On valley and hill and field and stream there now shone so clear and wonderful a light that even a
long way off the very flowers by the roadside were distinctly visible. Without effort and without
weariness Isidore glided from place to place as though it were a dream. And I cannot tell the half
of what he saw, for the Angel took him to the village where Jesus was a little child, which is
called Nazareth, "the flower-village;" and he showed him the River Jordan flowing through dark green
woods, and Hermon the high mountain, glittering with snow (and the snow of that mountain is
exceeding old), and the blue Lake of Gennesareth, with its fishing-craft, and the busy town of
Capernaum on the great road to Damascus, and Nain where Jesus watched the little children playing at
funerals and marriages in the market-place, and the wilderness where He was with the wild beasts,
and Bethany where Lazarus lived and died and was brought to life again (and in the fields of Bethany
Isidore gathered a bunch of wild flowers),
 and Jerusalem the holy city, and Gethsemane with its aged silver-grey olive-trees, and the hill of
Calvary, where in the darkness a great cry went up to heaven: "Why hast Thou forsaken me?" and the
new tomb in the white rock among the myrtles and rose-trees in the garden.
THESE ARE THE FIELDS IN WHICH THE SHEPHERDS WATCHED.
There was no place that Isidore had desired to see that was denied to him. And in all these places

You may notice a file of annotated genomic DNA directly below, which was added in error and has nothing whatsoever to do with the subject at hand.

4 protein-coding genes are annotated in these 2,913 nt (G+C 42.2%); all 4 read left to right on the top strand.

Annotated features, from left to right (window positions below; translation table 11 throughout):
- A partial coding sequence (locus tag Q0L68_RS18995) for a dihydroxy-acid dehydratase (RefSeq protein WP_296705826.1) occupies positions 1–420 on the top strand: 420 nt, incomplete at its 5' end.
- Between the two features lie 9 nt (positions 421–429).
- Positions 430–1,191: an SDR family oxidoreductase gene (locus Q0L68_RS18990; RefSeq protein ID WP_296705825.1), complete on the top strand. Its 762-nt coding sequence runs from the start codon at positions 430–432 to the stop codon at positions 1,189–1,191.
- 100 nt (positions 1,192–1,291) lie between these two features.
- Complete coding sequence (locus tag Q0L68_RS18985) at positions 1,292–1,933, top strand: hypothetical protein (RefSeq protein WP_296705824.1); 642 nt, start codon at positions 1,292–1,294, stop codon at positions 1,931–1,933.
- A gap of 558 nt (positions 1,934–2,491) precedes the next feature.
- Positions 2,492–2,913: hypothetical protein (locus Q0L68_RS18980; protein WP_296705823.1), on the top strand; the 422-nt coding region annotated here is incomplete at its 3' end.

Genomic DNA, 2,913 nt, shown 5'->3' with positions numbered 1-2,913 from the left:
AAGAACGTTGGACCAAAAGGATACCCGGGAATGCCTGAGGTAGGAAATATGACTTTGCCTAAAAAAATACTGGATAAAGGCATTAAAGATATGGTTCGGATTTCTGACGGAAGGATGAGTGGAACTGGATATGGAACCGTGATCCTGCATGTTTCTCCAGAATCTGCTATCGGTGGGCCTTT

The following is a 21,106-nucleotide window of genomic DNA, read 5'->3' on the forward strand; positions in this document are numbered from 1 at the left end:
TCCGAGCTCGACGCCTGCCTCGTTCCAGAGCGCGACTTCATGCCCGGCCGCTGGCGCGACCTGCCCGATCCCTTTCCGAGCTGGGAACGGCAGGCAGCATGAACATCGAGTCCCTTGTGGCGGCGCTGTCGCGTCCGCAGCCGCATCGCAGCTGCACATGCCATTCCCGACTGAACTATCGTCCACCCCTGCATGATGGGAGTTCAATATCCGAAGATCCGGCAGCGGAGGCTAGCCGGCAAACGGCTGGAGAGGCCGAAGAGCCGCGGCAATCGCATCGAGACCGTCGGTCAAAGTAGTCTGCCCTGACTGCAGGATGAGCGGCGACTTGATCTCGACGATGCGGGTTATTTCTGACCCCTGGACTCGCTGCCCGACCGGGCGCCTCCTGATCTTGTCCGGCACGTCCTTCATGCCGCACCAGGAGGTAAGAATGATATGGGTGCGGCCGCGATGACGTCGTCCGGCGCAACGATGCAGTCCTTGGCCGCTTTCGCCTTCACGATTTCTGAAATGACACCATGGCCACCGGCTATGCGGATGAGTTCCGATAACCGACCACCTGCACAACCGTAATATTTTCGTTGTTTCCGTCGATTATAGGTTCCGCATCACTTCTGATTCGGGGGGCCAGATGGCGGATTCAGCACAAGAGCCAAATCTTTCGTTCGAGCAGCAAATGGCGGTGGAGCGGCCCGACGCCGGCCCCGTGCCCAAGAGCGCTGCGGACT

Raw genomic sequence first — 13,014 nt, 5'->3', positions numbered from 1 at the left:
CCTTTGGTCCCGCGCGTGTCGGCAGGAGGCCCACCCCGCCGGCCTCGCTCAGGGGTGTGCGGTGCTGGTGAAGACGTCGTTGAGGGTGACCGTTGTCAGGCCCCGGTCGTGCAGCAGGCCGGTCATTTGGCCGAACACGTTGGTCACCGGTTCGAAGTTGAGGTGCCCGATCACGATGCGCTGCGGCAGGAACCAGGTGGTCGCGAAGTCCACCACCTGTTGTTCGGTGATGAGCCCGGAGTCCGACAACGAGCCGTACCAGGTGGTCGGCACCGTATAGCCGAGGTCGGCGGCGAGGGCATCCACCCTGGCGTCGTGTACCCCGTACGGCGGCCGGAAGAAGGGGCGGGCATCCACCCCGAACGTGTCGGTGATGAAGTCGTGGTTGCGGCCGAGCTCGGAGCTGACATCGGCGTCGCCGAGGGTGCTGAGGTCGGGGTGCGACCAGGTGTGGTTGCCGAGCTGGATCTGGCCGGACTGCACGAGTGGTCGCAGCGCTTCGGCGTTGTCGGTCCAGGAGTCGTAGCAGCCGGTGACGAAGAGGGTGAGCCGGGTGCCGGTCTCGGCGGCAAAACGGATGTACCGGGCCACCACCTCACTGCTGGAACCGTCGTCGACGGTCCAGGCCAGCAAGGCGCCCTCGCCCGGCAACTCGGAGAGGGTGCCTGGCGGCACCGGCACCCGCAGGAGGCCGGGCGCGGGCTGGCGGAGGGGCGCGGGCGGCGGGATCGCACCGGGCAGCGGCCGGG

he saw the children's children of the children of those who had looked on the face of the
Saviour—men and women and little ones—going to and fro in strangely coloured clothing, in the manner
of those who had sat down on the green grass and been fed with bread and fishes. And at the thought
of this Isidore wept.
"Why dost thou weep?" the Angel asked.
"I weep that I was not alive to look on the face of the Lord."
Then suddenly, as though it were a dream, they were on the sea-shore, and it was morning. And
Isidore saw on the sparkling sea a fisher-ship drifting a little way from the shore, but there was
no one in it; and on the shore a boat was aground; and half on the sand and half in the wash of the
sea there were swathes of brown nets filled with a hundred great fish which flounced and glittered
in the sun; and on the sand there was a coal fire with fish broiling on it, and on one side of the